Jan 4, 2020
category: Business

The East Asian financial crisis that started in July 1997 turned out to be the most serious economic crisis since the 1930s. The famous economist Joseph Stiglitz in his book Globalization and Its Discontents argues that IMF policies imposed during this crisis worsened the situation contrary to the IMF mission “to deal with the liquidity crises created by the credit market’s occasional irrationality” (Stiglitz, 2002, p. 204). The study of IMF failure led Stiglitz to a complete rethinking of the IMF’s role, mission, agenda, and policies.

The Role of IMF Intervention in Worsening the Crisis

Stiglitz’s analysis of the crisis confirms that the IMF policies not only worsened the downturns, but partially triggered the crisis. According to him, the major cause of the crisis was excessively rapid liberalization of the financial system and capital market. It was exacerbated by some mistaken policies undertaken by the countries themselves.

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First, the author notices that the IMF did not conduct studying the regional economies, because East Asia demonstrated an increase in income and reductions in poverty over the last decades. When the crisis began, the IMF’s emphasis on the minimalist role of the government put more pressure on the Asian countries to liberalize their capital markets. However, the leaders of the countries considered liberalized capital markets as the source of economic instability in the region, because the liberalization deprived them of capital control and spurred the flow of the speculative money to the East Asian economies. Besides, they were not able to take all necessary actions to protect their economies and societies due to the conditions of the IMF policies under the threat of withdrawal of international capital from the region. These conditions included sustaining higher interest rates, cutback in governments spending, increases in taxes, and some political and economic changes that implied giving up their economic sovereignty. Thus, the IMF provided funds to support the exchange rate and enabled the countries to repay the loans to Western creditors. Moreover, when the IMF programs failed, the decrease in the exchange rate led to the outflow of capital. Rather than restoring confidence that was urgently required to provide an inflow of capital into the country, IMF charged the countries with failing to take reforms that exacerbated the problems. Therefore, Stiglitz concludes that “the IMF itself had become a part of the countries’ problem rather than part of the solution” (2002, p.97).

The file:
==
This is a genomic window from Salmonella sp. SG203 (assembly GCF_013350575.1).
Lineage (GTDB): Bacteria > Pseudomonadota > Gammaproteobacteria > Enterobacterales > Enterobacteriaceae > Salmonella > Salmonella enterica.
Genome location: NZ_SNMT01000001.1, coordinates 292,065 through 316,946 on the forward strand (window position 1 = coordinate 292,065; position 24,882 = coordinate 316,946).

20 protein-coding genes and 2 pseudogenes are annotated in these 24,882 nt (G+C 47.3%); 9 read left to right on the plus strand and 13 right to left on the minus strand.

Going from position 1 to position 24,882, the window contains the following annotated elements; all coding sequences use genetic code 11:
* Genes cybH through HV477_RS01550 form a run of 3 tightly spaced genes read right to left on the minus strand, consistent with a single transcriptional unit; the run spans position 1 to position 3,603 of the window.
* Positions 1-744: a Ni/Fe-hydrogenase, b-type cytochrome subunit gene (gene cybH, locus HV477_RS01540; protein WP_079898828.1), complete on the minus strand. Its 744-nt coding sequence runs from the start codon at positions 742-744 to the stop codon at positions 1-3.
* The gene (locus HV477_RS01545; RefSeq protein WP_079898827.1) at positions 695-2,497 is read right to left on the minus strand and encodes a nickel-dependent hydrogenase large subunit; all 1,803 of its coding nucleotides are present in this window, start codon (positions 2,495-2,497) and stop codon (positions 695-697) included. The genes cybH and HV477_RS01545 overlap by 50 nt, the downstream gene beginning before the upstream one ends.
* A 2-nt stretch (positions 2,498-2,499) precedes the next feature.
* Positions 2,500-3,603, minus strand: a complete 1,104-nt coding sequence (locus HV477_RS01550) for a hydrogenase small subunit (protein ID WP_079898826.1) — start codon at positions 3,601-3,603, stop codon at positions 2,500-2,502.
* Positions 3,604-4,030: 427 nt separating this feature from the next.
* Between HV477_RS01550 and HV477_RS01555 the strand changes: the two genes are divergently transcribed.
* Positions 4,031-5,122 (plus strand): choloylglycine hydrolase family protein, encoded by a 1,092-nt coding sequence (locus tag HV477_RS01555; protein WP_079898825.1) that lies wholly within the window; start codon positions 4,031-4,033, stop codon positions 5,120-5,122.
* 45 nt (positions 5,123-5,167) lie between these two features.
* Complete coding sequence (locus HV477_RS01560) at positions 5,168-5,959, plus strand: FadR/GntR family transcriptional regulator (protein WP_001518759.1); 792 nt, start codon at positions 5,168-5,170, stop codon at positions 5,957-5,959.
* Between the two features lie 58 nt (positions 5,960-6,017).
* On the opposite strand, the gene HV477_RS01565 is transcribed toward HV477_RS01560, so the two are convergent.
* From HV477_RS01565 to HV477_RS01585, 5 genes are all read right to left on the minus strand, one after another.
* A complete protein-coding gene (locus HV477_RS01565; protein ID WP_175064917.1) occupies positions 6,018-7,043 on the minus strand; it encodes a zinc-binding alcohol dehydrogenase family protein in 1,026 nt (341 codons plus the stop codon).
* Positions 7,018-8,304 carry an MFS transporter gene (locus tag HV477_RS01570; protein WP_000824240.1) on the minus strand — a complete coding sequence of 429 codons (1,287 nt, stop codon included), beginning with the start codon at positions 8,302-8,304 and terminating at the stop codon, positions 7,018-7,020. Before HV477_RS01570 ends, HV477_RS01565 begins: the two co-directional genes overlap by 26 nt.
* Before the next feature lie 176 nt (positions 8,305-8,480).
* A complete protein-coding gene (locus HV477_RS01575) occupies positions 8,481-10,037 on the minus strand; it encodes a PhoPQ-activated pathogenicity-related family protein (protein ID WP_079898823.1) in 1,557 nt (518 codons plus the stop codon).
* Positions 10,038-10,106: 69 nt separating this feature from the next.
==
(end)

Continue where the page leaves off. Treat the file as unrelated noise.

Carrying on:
The author emphasizes the initial IMF mistakes – misdiagnosis of the problems that predetermined its first response to the crisis with a focus on dampening demand, while the problem in the East Asia region related to insufficient demand. In addition, the IMF’s pressure on governments to impose higher interest rates in the conditions of the deep indebtedness of local corporations created a new vulnerability.

Moreover, the author highlights the second round of IMF mistakes – focusing on the requirement for “restructuring” rather than providing liquidity to finance the needed expenditures that pushed the economies down further.

Finally, Joseph Stiglitz defines the most grievous IMF’s mistake – compromising social and political stability that was exacerbated by continuing the excessively contractionary policies.

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IMF’s Other Agenda

Stiglitz states that the IMF’s failures in achieving the stated objectives were not just accidental; they result from their understanding of the Fund mission. The major objective of the Fund is preventing the liquidity crises that are brought about by the credit market’s occasional irrationality. However, the IMF’s lack of a coherent and reasonably complete theory has led to policies that sharpen the problems the Fund was supposed to solve. For example, the IMF with its free market ideology justified its massive intervention by markets exhibiting excessive pessimism, but, in reality, it just facilitated pouring speculative money into and out of the countries that impaired the situation. In other words, the IMF kept the speculators in business. While the standard way of market economy work implies bearing all consequences of making bad loans by creditors, the lack of consistency in the IMF programs manifests clearly in providing funds for governments to bail out Western creditors. The analysis of the crisis allows Stiglitz to state that the IMF “wanted the private sector institutions to be “in” on any bailouts” (2002, p. 203). Moreover, before a bailout, the Fund required a wide participation of private creditors in it. It means implicitly handing IMF lending power over its policies to the organizations and individuals that provoked crises.

According to Stiglitz, such lack of coherence resulted from IMF pursuing the objectives other than supporting global stability declared in its original mandate, namely serving the interests of the global financial community. In other words, the IMF implicitly changed its mandate and objectives; it suggests having another agenda besides its stated agenda of enhancing global economic stability.

This IMF’s other agenda that was never officially declared is serving the interests of global financial community. The IMF pursues policies that are in the interests of creditors. Rather than contributing to the stability of global economy, capital market liberalization gives vast new markets for the Western financial sector. Understanding this non-articulated agenda is a key to the explanation of seemingly contradictory and intellectually incoherent IMF’s actions.

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